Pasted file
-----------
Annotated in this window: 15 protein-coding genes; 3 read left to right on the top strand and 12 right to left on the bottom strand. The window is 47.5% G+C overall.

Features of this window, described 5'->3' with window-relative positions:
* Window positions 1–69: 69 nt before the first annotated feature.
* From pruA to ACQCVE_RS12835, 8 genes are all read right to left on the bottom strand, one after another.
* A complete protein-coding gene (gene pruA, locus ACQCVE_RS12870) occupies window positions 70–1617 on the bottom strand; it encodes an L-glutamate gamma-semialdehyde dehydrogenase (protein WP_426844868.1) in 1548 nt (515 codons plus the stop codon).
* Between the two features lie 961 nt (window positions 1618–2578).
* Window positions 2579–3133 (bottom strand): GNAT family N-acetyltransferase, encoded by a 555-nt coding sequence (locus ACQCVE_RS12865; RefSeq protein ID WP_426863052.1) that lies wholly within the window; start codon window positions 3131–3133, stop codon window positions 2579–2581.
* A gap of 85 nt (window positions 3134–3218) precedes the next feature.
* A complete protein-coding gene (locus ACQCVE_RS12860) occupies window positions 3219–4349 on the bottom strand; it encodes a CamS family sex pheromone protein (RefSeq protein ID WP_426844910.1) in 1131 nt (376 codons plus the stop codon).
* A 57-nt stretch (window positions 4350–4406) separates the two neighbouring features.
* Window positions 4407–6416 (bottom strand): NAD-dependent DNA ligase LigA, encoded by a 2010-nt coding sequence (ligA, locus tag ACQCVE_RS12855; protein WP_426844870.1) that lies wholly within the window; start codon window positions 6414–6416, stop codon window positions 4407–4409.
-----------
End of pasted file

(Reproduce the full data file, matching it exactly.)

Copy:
Annotated in this window: 15 protein-coding genes; 3 read left to right on the top strand and 12 right to left on the bottom strand. The window is 47.5% G+C overall.

Features of this window, described 5'->3' with window-relative positions:
* Window positions 1–69: 69 nt before the first annotated feature.
* From pruA to ACQCVE_RS12835, 8 genes are all read right to left on the bottom strand, one after another.
* A complete protein-coding gene (gene pruA, locus ACQCVE_RS12870) occupies window positions 70–1617 on the bottom strand; it encodes an L-glutamate gamma-semialdehyde dehydrogenase (protein WP_426844868.1) in 1548 nt (515 codons plus the stop codon).
* Between the two features lie 961 nt (window positions 1618–2578).
* Window positions 2579–3133 (bottom strand): GNAT family N-acetyltransferase, encoded by a 555-nt coding sequence (locus ACQCVE_RS12865; RefSeq protein ID WP_426863052.1) that lies wholly within the window; start codon window positions 3131–3133, stop codon window positions 2579–2581.
* A gap of 85 nt (window positions 3134–3218) precedes the next feature.
* A complete protein-coding gene (locus ACQCVE_RS12860) occupies window positions 3219–4349 on the bottom strand; it encodes a CamS family sex pheromone protein (RefSeq protein ID WP_426844910.1) in 1131 nt (376 codons plus the stop codon).
* A 57-nt stretch (window positions 4350–4406) separates the two neighbouring features.
* Window positions 4407–6416 (bottom strand): NAD-dependent DNA ligase LigA, encoded by a 2010-nt coding sequence (ligA, locus tag ACQCVE_RS12855; protein WP_426844870.1) that lies wholly within the window; start codon window positions 6414–6416, stop codon window positions 4407–4409.